Aim & Objective - Against this backdrop, this special issue is proposed to facilitate interdisciplinary dialogues around the theme of healthcare service coproduction. More specifically, this special issue aims to generate theory-building understanding of ‘how and why’ healthcare consumers are involved in system-level healthcare service design. Here, the term healthcare consumer is used to define laypersons, patients, families and their representatives working in active partnership at various levels across the healthcare system in direct care, organisational design and governance, and policy making, to improve health care services and health outcomes. The involvement of consumers in the healthcare service coproduction process is critical and their role in the healthcare service coproduction process spans beyond actions in self-care. Recently, there has been a marked increase and emphasis on the healthcare consumers’ growing involvement in system-level planning, service development and research (Armstrong et al., 2013). An urgency exists to develop theory-building knowledge regarding the mechanisms, processes and conditions that foster consumer involvement and coproduction in system-level healthcare design.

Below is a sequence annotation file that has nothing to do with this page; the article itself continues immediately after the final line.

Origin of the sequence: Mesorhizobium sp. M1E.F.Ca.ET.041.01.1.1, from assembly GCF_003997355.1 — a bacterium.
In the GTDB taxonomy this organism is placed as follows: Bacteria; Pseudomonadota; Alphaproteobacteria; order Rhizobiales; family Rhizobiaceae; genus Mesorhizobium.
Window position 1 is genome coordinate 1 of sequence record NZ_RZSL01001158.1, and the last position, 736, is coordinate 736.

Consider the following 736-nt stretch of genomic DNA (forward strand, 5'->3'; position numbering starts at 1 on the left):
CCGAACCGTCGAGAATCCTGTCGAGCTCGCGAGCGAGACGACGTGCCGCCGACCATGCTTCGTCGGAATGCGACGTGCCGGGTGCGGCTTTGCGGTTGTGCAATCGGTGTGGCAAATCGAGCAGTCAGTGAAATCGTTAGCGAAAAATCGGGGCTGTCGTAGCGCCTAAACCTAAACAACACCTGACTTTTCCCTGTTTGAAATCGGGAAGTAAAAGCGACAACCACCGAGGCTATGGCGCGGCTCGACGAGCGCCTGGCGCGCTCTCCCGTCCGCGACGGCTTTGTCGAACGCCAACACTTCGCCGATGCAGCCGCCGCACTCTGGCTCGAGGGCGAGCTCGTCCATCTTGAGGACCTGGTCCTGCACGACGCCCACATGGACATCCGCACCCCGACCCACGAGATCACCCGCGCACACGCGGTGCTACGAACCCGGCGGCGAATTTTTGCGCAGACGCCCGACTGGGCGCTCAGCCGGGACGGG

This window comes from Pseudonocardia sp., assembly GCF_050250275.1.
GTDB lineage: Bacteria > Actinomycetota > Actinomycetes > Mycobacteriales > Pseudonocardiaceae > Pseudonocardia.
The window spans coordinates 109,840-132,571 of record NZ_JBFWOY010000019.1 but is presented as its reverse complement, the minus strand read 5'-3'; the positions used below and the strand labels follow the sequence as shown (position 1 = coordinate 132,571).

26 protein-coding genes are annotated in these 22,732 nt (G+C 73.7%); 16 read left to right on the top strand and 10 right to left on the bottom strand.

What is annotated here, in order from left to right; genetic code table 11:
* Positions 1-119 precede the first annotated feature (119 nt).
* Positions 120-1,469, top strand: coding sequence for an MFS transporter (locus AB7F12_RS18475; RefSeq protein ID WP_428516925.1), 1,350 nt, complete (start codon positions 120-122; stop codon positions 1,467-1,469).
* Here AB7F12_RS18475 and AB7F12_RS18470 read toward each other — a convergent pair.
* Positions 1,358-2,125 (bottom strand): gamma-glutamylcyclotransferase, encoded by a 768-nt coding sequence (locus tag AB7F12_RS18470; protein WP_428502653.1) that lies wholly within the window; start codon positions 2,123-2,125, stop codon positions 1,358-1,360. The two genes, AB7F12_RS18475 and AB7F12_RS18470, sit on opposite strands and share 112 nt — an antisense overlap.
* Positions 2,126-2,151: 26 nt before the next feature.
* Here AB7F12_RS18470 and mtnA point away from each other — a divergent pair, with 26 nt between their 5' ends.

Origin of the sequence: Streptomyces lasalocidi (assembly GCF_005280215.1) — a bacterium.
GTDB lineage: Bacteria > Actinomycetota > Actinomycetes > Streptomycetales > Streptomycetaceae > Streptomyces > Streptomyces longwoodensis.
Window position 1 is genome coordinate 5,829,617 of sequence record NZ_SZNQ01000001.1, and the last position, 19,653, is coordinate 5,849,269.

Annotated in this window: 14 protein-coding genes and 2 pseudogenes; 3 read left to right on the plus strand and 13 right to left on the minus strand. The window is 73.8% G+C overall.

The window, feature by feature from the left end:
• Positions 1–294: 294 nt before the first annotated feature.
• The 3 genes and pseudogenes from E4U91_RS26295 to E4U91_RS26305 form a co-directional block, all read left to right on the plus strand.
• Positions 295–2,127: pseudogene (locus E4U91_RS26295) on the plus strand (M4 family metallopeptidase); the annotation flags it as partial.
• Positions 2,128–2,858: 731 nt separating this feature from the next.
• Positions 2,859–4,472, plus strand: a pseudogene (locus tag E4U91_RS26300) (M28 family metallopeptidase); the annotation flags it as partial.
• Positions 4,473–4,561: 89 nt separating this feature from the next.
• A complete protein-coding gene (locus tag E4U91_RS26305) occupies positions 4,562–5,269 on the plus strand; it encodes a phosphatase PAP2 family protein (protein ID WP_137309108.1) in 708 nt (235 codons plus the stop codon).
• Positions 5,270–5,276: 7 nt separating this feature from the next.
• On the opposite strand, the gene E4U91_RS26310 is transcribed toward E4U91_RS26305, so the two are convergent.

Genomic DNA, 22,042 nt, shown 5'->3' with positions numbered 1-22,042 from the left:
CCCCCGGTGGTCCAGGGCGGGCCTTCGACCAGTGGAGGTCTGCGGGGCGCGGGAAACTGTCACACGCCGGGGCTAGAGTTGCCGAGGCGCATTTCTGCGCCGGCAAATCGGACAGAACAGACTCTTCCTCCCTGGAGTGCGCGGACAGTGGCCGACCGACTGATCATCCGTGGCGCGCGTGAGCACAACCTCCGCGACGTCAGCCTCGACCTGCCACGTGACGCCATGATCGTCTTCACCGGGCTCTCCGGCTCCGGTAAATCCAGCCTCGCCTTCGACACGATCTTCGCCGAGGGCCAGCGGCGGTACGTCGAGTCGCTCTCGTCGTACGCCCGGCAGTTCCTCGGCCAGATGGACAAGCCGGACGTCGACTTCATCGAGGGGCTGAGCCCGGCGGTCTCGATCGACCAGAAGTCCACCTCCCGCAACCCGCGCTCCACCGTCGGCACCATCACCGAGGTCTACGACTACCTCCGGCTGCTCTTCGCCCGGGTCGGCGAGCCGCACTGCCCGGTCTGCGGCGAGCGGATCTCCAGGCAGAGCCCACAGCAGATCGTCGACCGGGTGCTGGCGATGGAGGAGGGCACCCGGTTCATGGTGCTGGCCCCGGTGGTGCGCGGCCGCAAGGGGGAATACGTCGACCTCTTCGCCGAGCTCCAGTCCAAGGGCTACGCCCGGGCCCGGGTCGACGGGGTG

Potential Contributions - The collated set of scholarly work in this special issue will present contemporary theoretical endeavours and empirical examinations around the antecedents, processes and consequences of consumer involvement and coproduction in system-level healthcare design. Joining thought leadership across health system innovation and service design thinking, this special issue fosters interdisciplinary collaborations that aim to bring positive transformations to individual healthcare experiences as well as the healthcare industry (Büttgen et al., 2012; Sharma & Conduit, 2016). Theory-building work exploring the factors and conditions driving and/or inhibiting consumer involvement and coproduction in system-level healthcare design will blueprint paths to consumer-centric healthcare service innovation, which will be valuable to scholars and practitioners alike (Büttgen et al., 2012; Sharma & Conduit, 2016). Research bridging consumer involvement and coproduction in system-level healthcare design with personal, social and economic consequences will stimulate a new wave of scholarly thinking and practical innovations that aim to empower the healthcare consumers, and in particular those that may be experiencing vulnerability (Carlini & Robertson, 2022), or may include minority or ethnic groups, lacking financial or educational resources, and/or physical and /or cognitive impairments (Alves et al., 2016; Etgar (2008).